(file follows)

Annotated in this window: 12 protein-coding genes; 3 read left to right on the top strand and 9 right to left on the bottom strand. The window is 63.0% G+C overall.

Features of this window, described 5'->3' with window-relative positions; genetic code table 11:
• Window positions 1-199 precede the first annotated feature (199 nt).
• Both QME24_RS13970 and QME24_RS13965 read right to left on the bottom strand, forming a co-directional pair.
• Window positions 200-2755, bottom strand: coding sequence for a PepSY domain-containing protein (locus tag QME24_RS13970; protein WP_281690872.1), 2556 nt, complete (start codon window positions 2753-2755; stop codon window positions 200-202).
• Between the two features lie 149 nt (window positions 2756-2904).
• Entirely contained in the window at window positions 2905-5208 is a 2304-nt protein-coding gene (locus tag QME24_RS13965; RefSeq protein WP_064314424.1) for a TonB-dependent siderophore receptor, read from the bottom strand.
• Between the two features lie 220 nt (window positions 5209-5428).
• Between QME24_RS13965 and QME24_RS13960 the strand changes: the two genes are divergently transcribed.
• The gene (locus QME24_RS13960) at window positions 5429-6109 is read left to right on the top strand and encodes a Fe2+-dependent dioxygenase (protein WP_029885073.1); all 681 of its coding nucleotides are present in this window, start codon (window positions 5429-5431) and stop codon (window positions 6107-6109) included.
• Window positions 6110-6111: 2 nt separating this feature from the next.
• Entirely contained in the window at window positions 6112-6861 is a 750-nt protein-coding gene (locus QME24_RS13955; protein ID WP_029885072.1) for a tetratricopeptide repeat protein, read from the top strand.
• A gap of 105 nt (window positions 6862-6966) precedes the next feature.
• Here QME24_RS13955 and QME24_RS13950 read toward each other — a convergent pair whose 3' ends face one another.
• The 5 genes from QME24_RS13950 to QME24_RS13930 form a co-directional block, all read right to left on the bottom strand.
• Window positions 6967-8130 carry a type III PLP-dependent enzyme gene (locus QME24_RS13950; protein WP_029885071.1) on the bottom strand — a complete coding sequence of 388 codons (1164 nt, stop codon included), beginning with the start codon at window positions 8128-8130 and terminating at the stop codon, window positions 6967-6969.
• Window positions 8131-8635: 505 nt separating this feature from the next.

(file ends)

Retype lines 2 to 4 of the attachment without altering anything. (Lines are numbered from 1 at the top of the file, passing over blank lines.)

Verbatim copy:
Features of this window, described 5'->3' with window-relative positions; genetic code table 11:
• Window positions 1-199 precede the first annotated feature (199 nt).
• Both QME24_RS13970 and QME24_RS13965 read right to left on the bottom strand, forming a co-directional pair.